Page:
Have you guys discovered Robin E.H. Ove of What about the food? She is one of my dearest friends, a true soul mate whom I met through the wonderful world of food. We had mutual friends, are two gingers (look out world), both live in the San Francisco Bay Area (albeit at far flung edges of said area), and hadn’t run into each other yet. It never fails, I have to travel thousands of miles to see my local buddies!
Like me, Robin had a long career in business, in her case working for UC Santa Cruz. As she contemplated what would come after she left the UC system, her passion for food and photography led her to create her blog, What about the food? a delightful compilation of her recipes, photographs, and remarkably insightful writings. She is a natural creative with a true gift for the written word. I dream of being able to put together a paragraph half as well as she does!
Robin is an extraordinary photographer, truly gifted. I look at the images she takes of every day items and am in awe of her skill at capturing the hidden beauty that surrounds us. She also happens to live in Santa Cruz, one of the most gorgeous spots on the planet and her shots of the ocean soothe my mind and soul.
While I am traveling to Kentucky for the IACP conference, she kindly offered to let me share this delightful concoction that she threw together one day. I am honored to introduce you to Robin and share one of her favorite recipes. Such a talented lady!!
This recipe is great for so many reasons. Mostly because it is delicious and warming on cold days, but also due to the health benefits of lentils. They are a great alternative source of protein, packed with fiber and B-vitamins. Did you know that there are a number of different colors of lentils? Each variety is a little different with variations in flavor and cooking techniques. The brown and green are commonly found in American grocery stores and hold their texture during cooking. The Le Puy lentils, also known as French green lentils, hold up well to cooking, have a slightly peppery flavor and are great for using in salads. Other colors are more tender when cooked. Be sure you are using the right type of lentil for the recipe you are making.
Without further ado, I give you my friend, Robin Ove!
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On a whim, I bought a pretty green and silver striped Kabocha squash the other day. I had no idea what it would look like inside or taste like, but those that know me know I am just that quirky and adventurous about foods. I just figure it out as I go along. How about you?
What I discovered is that this lovely orange fleshed squash is sweeter than butternut and easily substituted for that often used ingredient. So I roasted it (at about 350º for 30 to 45 minutes until soft) used about 2-1/2 cups for the recipe below and froze the remainder so it would be quick and at the ready next time inspiration hits.
This recipe is a quick meal to brighten up a cold and dreary night and can be a complete vegetarian meal for your Meatless Monday or any other day. Would be great for a potluck too. The Indian inspired spices are fragrant, the heat of the red pepper gentle enough for those with low tolerances, and the coconut, cilantro with a bit of lime bring a surprising pop of flavors. I took preparation notes from a dish created by Aarti Sequiera called Indian Summer Stew: Butternut Squash, Coconut, Lentil Stew (though she uses yellow split peas not lentils in the recipe.)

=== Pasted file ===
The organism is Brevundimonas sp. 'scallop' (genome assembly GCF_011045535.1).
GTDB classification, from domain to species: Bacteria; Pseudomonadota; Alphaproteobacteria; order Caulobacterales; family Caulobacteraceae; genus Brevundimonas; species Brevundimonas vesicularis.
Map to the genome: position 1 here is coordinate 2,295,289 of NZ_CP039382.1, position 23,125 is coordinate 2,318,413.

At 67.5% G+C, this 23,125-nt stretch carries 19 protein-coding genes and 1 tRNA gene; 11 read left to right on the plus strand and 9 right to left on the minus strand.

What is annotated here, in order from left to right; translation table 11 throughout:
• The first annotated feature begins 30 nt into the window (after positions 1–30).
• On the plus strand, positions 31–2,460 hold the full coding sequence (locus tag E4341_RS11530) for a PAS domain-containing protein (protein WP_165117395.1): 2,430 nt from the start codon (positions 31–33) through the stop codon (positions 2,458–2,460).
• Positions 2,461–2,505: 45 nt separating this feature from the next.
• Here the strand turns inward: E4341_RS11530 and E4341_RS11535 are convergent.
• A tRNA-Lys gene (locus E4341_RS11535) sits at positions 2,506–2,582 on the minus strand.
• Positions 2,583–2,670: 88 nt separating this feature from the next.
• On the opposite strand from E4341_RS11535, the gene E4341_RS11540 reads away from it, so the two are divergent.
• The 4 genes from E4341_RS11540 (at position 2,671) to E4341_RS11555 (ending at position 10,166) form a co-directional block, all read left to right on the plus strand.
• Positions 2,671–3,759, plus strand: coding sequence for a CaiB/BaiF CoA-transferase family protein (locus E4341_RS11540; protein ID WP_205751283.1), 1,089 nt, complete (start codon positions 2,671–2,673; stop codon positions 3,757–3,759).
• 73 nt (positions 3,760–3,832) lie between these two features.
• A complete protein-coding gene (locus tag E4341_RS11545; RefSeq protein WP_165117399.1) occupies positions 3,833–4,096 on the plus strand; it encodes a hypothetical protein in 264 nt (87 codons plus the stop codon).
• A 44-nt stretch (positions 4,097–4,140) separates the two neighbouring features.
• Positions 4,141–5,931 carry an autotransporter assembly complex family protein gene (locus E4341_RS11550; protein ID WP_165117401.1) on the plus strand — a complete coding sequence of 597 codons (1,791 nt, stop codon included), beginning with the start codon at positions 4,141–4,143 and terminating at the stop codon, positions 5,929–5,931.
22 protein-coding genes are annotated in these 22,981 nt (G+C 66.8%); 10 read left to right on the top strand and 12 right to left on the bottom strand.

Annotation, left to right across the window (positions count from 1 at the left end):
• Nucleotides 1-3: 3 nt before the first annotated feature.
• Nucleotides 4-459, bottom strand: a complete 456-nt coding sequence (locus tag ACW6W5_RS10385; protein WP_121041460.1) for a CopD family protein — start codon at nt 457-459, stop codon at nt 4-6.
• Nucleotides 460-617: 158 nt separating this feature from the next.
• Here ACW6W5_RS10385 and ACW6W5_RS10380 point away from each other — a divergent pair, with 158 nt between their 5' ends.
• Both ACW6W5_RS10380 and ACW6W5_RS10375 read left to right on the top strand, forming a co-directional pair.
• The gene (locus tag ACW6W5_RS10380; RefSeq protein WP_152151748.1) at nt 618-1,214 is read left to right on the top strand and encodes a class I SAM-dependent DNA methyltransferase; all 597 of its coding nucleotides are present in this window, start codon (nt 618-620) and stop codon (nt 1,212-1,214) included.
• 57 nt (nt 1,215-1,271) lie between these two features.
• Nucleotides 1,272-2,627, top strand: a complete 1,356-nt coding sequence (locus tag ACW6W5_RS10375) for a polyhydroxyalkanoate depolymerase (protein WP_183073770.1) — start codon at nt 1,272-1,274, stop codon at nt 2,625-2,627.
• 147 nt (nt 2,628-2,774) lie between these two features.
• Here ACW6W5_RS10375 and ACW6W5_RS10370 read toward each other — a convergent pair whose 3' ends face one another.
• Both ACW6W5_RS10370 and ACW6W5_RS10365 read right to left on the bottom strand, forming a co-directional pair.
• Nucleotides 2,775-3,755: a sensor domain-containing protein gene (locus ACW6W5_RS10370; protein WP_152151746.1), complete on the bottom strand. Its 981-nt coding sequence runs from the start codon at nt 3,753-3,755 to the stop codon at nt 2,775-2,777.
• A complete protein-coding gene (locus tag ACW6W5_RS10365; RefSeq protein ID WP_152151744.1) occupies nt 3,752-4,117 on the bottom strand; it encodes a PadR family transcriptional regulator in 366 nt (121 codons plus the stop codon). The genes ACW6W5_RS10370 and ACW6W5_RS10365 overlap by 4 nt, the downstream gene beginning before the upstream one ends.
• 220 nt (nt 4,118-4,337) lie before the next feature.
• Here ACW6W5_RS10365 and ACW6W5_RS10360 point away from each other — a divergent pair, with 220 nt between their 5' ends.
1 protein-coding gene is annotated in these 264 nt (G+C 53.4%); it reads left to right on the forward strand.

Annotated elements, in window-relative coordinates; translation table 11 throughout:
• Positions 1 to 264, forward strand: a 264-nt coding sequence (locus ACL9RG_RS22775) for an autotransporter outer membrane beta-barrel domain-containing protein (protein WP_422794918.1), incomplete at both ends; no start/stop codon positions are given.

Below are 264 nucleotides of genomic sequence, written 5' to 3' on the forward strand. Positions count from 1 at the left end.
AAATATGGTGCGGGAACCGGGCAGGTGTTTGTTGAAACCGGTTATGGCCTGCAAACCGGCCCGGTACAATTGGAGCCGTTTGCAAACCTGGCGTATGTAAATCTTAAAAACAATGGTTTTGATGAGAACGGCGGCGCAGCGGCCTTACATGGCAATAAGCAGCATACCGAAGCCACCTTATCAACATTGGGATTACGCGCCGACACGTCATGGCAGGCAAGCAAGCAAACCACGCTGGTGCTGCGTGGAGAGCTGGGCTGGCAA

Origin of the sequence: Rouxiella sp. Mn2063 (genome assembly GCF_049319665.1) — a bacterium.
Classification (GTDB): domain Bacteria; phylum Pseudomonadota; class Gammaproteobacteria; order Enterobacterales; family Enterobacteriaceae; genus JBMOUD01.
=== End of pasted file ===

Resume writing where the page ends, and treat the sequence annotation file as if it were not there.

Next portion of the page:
Don’t miss out on trying new and different flavors, that’s part of the fun and adventure of cooking! I encourage you to let new ingredients inspire and trigger your senses.
Kabocha Squash, Lentil and Coconut Stew
Here are the ingredients you will need. Head over to Robin’s blog for the directions on how to make the dish.
2 tablespoons olive oil
1 cup red lentils, rinsed and drained
1-1/2 cup chopped yellow onion
2-1/2 cups roasted kabocha squash, cubed
1 Roma tomato, seeded and diced
1 carrot, diced
1 granny smith apple, peeled and diced
1/2 cup dried shredded coconut (I used Bob’s Red Mill Flaked Unsweetened Coconut)
1/2 teaspoon turmeric
1/2 teaspoon ground roasted cumin
4 cups water, vegetable, or chicken stock
1 tablespoon canola oil
1 teaspoon yellow mustard seeds
1 teaspoon whole coriander seeds
1/4 teaspoon crushed red pepper flakes
1 clove garlic, minced
1-1/2 teaspoons kosher salt
1 tablespoon honey (optional)
1 lime, juiced
1/2 cup minced fresh cilantro leaves
Robin’s Note: Adjust the amount of red pepper flakes to suit your heat tolerances and taste the stew before serving to see if it needs more salt. I thought with the Kabocha squash it was sweet enough without the honey, but it is a nice option. Do not miss out on the bit of lime juice though, great extra pop of flavor.
To learn more about Robin, follow her food adventures and discover her delicious recipes, make sure you visit her website, What about the food? and subscribe so you don’t miss any postings!
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Let’s connect! If you ever need any entertaining or cooking advice, need to alter a recipe for gluten-free, or want recipe suggestions, don’t hesitate to ask. Feel free to quote me, just give credit where credit is due, link to the recipe, and send people to my website. Unauthorized use, distribution, and/or duplication of proprietary material from The Heritage Cook without prior approval is prohibited. If you have any questions or would like permission, please contact me. The suggestions here are not intended as dietary advice or as a substitute for consulting a dietician, physician, or other medical professional. Please see the Disclaimers page for additional details. Thanks for visiting The Heritage Cook!